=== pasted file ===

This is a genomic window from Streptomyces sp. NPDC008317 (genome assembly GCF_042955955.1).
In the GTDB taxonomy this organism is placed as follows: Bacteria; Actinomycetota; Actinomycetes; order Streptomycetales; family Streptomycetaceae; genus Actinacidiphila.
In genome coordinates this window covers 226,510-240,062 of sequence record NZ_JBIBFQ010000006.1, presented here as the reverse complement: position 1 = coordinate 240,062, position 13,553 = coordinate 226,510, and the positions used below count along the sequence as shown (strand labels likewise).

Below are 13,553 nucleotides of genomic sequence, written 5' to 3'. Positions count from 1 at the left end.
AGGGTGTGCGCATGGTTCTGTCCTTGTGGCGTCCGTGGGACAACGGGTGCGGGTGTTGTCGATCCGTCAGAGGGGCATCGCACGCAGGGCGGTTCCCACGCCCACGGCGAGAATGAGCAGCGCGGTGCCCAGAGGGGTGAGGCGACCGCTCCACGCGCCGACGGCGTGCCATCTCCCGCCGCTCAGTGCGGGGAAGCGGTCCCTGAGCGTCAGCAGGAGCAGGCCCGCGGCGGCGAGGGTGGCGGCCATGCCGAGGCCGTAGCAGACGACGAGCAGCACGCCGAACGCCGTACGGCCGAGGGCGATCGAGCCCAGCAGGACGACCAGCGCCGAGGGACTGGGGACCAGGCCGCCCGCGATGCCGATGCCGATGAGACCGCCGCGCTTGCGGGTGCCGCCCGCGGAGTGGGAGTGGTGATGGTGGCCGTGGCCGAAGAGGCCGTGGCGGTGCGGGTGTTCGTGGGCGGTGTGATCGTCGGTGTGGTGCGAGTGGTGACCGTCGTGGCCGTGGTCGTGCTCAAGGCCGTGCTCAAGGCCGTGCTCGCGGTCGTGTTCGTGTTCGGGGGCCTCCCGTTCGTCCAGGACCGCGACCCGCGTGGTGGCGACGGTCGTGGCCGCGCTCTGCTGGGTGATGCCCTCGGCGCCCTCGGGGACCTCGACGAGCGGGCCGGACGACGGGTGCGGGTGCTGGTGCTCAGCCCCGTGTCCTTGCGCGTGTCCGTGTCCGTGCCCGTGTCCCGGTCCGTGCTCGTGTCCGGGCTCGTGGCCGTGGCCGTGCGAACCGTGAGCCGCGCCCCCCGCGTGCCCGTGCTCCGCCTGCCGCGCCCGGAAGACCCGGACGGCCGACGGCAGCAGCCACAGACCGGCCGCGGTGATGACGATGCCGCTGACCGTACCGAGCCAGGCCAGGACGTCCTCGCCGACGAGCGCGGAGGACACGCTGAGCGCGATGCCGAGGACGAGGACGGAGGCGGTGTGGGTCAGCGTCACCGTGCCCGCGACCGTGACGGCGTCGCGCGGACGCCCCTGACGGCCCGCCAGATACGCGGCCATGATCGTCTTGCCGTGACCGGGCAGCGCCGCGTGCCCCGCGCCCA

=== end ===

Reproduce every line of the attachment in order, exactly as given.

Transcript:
This is a genomic window from Streptomyces sp. NPDC008317 (genome assembly GCF_042955955.1).
In the GTDB taxonomy this organism is placed as follows: Bacteria; Actinomycetota; Actinomycetes; order Streptomycetales; family Streptomycetaceae; genus Actinacidiphila.
In genome coordinates this window covers 226,510-240,062 of sequence record NZ_JBIBFQ010000006.1, presented here as the reverse complement: position 1 = coordinate 240,062, position 13,553 = coordinate 226,510, and the positions used below count along the sequence as shown (strand labels likewise).

Below are 13,553 nucleotides of genomic sequence, written 5' to 3'. Positions count from 1 at the left end.
AGGGTGTGCGCATGGTTCTGTCCTTGTGGCGTCCGTGGGACAACGGGTGCGGGTGTTGTCGATCCGTCAGAGGGGCATCGCACGCAGGGCGGTTCCCACGCCCACGGCGAGAATGAGCAGCGCGGTGCCCAGAGGGGTGAGGCGACCGCTCCACGCGCCGACGGCGTGCCATCTCCCGCCGCTCAGTGCGGGGAAGCGGTCCCTGAGCGTCAGCAGGAGCAGGCCCGCGGCGGCGAGGGTGGCGGCCATGCCGAGGCCGTAGCAGACGACGAGCAGCACGCCGAACGCCGTACGGCCGAGGGCGATCGAGCCCAGCAGGACGACCAGCGCCGAGGGACTGGGGACCAGGCCGCCCGCGATGCCGATGCCGATGAGACCGCCGCGCTTGCGGGTGCCGCCCGCGGAGTGGGAGTGGTGATGGTGGCCGTGGCCGAAGAGGCCGTGGCGGTGCGGGTGTTCGTGGGCGGTGTGATCGTCGGTGTGGTGCGAGTGGTGACCGTCGTGGCCGTGGTCGTGCTCAAGGCCGTGCTCAAGGCCGTGCTCGCGGTCGTGTTCGTGTTCGGGGGCCTCCCGTTCGTCCAGGACCGCGACCCGCGTGGTGGCGACGGTCGTGGCCGCGCTCTGCTGGGTGATGCCCTCGGCGCCCTCGGGGACCTCGACGAGCGGGCCGGACGACGGGTGCGGGTGCTGGTGCTCAGCCCCGTGTCCTTGCGCGTGTCCGTGTCCGTGCCCGTGTCCCGGTCCGTGCTCGTGTCCGGGCTCGTGGCCGTGGCCGTGCGAACCGTGAGCCGCGCCCCCCGCGTGCCCGTGCTCCGCCTGCCGCGCCCGGAAGACCCGGACGGCCGACGGCAGCAGCCACAGACCGGCCGCGGTGATGACGATGCCGCTGACCGTACCGAGCCAGGCCAGGACGTCCTCGCCGACGAGCGCGGAGGACACGCTGAGCGCGATGCCGAGGACGAGGACGGAGGCGGTGTGGGTCAGCGTCACCGTGCCCGCGACCGTGACGGCGTCGCGCGGACGCCCCTGACGGCCCGCCAGATACGCGGCCATGATCGTCTTGCCGTGACCGGGCAGCGCCGCGTGCCCCGCGCCCA